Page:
Similarly, when the piston 12 a reaches the end 12 c of cylinder 12, caused by the clockwise turning of wheel 40, this is detected by sensor 43 and the locking valve 51 is closed by the actuation of solenoid 55 by the control unit 23. This stops further clockwise turning of wheel 40 although the wheel can be turned anti-clockwise, to move the piston towards the end 12 b of cylinder 12, since locking valve 50 is open and fluid can flow through a return valve function 51 a of valve 51.
As indicated above, a similar locking function occurs if the pressure P provided to the cylinder 12 is insufficient to turn the wheels due to a temporary condition such as the wheels running along a curb or contacting a rock or other obstruction to turning. When this condition arises the error between the turn angle set by steering wheel 40 (which is sensed by sensor 42) and the actual steering angle achieved by cylinder 12 (which is sensed by sensor 43) exceeds a predetermined threshold value and the appropriate locking valve 50 or 51 is closed until the pressure P is again capable of moving the wheels in the direction set by the wheel 40 whereupon the position error threshold is no longer exceeded and the closed locking valve is again opened to resume normal steering operation.
As will be appreciated, since there is no fixed connection between the steering wheel 40 and the valve 14 the steering ratio between the angle of turn of wheel 40 and the turn angle achieved by the actuator 12 can be varied. For example, when the vehicle is being driven at higher speeds on the road this steering ratio may be relatively large (e.g. four turns lock to lock) but at lower speeds and in the field this ratio may be smaller (e.g. 2 turns lock to lock).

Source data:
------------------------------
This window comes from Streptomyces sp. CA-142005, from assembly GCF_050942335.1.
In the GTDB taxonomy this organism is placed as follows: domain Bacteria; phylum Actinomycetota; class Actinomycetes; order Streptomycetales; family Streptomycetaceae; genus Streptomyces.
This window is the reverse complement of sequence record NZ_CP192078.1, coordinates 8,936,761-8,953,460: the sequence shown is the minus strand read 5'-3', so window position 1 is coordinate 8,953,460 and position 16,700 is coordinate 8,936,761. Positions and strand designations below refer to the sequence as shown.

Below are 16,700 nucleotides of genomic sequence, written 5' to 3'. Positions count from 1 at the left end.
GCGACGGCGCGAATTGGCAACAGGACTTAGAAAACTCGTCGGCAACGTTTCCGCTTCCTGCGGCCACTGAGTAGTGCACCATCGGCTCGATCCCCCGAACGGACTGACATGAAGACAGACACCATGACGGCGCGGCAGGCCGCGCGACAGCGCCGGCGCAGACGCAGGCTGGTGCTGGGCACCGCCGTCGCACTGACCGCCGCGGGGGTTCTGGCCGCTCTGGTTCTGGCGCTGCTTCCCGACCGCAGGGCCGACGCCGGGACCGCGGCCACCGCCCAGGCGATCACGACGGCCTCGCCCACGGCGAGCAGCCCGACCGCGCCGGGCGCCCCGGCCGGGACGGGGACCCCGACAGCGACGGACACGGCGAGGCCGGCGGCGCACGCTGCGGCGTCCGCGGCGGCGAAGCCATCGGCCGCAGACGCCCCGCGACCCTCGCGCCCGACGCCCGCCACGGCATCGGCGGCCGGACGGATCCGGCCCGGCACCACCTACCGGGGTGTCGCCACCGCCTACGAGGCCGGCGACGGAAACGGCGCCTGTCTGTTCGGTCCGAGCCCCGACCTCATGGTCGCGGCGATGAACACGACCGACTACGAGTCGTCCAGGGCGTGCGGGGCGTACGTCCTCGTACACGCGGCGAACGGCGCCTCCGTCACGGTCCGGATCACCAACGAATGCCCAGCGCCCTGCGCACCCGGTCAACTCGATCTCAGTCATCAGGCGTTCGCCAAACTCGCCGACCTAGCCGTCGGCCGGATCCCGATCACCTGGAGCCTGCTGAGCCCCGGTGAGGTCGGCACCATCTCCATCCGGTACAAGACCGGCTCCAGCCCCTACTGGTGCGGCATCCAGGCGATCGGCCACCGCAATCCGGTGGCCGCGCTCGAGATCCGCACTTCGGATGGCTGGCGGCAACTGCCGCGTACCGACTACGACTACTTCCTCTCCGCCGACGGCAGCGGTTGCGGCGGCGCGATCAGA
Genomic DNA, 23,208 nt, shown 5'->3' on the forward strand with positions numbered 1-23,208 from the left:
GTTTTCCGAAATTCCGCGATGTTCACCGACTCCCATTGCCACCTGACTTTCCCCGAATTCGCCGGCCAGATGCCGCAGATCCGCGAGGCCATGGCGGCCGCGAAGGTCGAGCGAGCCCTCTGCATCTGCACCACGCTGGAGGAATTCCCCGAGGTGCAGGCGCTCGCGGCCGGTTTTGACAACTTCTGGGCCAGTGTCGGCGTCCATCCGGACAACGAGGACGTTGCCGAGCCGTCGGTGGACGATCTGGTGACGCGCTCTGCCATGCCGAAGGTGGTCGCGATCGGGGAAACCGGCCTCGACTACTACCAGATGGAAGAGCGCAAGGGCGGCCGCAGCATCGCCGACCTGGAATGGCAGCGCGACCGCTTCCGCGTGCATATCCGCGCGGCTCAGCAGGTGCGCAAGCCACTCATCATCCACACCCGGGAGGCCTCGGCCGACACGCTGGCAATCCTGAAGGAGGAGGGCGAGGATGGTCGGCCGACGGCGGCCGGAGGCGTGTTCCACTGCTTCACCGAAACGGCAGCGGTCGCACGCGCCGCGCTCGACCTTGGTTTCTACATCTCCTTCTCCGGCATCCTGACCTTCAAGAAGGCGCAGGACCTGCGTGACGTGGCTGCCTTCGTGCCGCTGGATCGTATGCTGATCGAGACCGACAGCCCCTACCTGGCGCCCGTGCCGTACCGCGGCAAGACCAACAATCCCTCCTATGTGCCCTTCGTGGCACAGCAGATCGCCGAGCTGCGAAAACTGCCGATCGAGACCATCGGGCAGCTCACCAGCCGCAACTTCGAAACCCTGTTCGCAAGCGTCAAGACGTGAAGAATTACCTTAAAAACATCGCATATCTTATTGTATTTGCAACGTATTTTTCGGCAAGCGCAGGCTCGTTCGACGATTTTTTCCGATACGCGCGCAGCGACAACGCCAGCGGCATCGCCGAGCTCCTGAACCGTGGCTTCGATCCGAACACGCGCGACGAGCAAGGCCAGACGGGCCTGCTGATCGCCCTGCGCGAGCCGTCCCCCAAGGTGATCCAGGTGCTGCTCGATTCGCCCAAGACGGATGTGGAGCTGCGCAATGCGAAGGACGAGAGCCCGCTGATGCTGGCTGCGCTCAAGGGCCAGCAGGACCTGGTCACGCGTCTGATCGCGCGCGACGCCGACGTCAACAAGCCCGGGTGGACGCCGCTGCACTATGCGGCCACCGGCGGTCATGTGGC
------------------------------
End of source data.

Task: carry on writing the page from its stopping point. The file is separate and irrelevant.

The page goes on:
Typically the electronic control unit 23 receives inputs from a plurality of vehicle operating parameters. For example, the angle of turn desired by the vehicle driver is measured by sensor 42 which measures the turn angle of wheel 40. Unit 23 also receives signals from sensor 43 which measures the current turn angle of the associated wheels 13. The pressures in lines 19 and 20 are monitored by pressure sensors 44 and 45 respectively which are again connected with unit 23. Other vehicle operating parameters, such as vehicle speed and vehicle transverse acceleration (measured by accelerometer 47) may be measured and fed into the electronic control unit 23 by lines 46.
Typically the electronic control unit 23 operates in accordance with an algorithm which determines the feedback force applied to motor 18 in response to signals indicative of the current wheel turn angle (from sensor 43) and the speed of the vehicle. Alternatively, the algorithm may vary the feedback force in accordance with the transverse acceleration of the vehicle.
Additionally, the electronic control unit may receive a signal indicative of the fact of the tractor is turning on head land and therefore requires to turn quickly, in order to decrease the steering feedback force to achieve this quicker turning. This head land turning signal could be derived from a signal indicating that the implement hitch of the tractor has been raised to the transport position in association with the application of a high turn angle through the steering wheel 40.